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China is expected to become the world’s largest dairy market in 2018, and this expectation has made both international and Chinese dairy companies reassess the way that they are doing business. A string of recent food safety scandals has seriously undermined Chinese consumers’ faith in Chinese brands, and this has led to a growing appetite for foreign dairy products and baby milk formula. At the same time, most international dairy companies have found the scale, local milk supply and fragmented nature of China’s retail market daunting. What is quickly becoming apparent is that Chinese companies need the reputation of foreign dairy brands as much as foreign companies need the Chinese market for their own growth strategies, and this has led to the development of a 2-pronged approach.
In January 2014, WhiteWave Foods and Mengniu became the latest international dairy couple, with their joint venture taking the US company into new fast-growing territory and the Chinese company winning a much-needed international partner to restore its reputation. The move is important for WhiteWave, which has already announced its first acquisition of the year, but it is also vital for Mengniu, which has been in dire need of a new partnership to revive its market share.
This arranged marriage, however, is by no means the only pairing in the Chinese dairy market; in fact, Mengniu has been previously wedded to both Arla and Danone. Starting in 2013, Tingyi and Japanese food and beverage giant, Asahi, agreed to work together to sell baby milk formula in China. Rival, Yili, has also not been idle, partnering with Dairy Farmers of America. These agreements with foreign companies help Chinese companies associate themselves with the higher quality and safety standards of international brands.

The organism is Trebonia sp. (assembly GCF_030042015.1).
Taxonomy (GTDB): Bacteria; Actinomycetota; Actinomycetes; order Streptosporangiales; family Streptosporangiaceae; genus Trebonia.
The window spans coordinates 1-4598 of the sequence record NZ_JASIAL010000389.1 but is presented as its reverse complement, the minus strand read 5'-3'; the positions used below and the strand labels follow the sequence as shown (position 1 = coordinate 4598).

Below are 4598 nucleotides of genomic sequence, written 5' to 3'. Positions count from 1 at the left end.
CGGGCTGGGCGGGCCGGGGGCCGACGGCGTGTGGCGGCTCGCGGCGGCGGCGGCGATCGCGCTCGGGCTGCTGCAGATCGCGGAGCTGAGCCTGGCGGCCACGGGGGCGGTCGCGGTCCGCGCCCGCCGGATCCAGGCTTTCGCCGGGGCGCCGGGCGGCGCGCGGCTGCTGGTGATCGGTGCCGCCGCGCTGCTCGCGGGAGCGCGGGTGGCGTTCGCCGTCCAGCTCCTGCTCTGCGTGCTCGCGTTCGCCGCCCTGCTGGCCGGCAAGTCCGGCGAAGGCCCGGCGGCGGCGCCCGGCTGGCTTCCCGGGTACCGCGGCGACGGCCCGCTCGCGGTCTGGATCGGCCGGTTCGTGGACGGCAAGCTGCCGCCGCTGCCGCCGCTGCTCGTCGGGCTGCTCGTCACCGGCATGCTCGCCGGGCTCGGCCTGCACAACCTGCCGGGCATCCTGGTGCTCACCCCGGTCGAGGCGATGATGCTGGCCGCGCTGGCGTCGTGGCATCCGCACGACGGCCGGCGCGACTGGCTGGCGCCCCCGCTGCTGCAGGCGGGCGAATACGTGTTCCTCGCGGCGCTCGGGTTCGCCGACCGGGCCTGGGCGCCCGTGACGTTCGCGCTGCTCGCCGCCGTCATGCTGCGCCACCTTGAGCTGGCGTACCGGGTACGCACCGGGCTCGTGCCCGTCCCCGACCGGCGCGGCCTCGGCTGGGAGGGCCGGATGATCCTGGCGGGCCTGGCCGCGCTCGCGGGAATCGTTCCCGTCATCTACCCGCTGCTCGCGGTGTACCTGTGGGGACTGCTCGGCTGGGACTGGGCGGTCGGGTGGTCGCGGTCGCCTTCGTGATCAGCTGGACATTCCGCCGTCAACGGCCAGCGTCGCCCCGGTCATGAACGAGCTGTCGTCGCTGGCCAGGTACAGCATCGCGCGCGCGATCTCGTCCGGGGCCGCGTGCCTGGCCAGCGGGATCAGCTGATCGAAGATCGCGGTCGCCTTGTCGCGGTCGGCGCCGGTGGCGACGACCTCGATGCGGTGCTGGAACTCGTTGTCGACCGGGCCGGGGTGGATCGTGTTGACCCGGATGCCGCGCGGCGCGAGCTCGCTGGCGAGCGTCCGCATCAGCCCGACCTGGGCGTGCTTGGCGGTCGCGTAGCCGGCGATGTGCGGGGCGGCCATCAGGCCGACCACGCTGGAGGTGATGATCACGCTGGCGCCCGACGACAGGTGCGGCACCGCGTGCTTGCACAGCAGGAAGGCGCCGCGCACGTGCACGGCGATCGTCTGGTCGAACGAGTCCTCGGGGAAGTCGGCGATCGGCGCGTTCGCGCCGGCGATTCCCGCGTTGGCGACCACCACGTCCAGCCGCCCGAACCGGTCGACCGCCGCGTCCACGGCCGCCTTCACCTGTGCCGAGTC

These joint venture agreements tend to suit both parties well at the time, but they are rarely long-lasting strategies for success. In the longer term, international companies will need to navigate the Chinese market for themselves in order to fully understand where all the opportunities lie, whilst Chinese companies will need to develop their own quality milk supply and ensure its safety in order to win the hearts and mouths of the Chinese consumer.
With China a fast-growing and sustainable source of revenue for domestic companies, acquisitions have never been more important to their overall strategies. 2013 saw the largest ever acquisition of a US company by a Chinese one with food safety and supply at the heart of the decision. In dairy, similar moves have been seen with China Bright taking a large share of New Zealand’s Synlait Milk.
Joint ventures are likely to continue in the near to mid term as Chinese companies do what they can to restore faith in their brands. Acquisitions, however, will definitely form the backbone of corporate strategy as the race for quality milk supply continues and small, well-respected foreign dairies find themselves the subject of Chinese commercial cravings.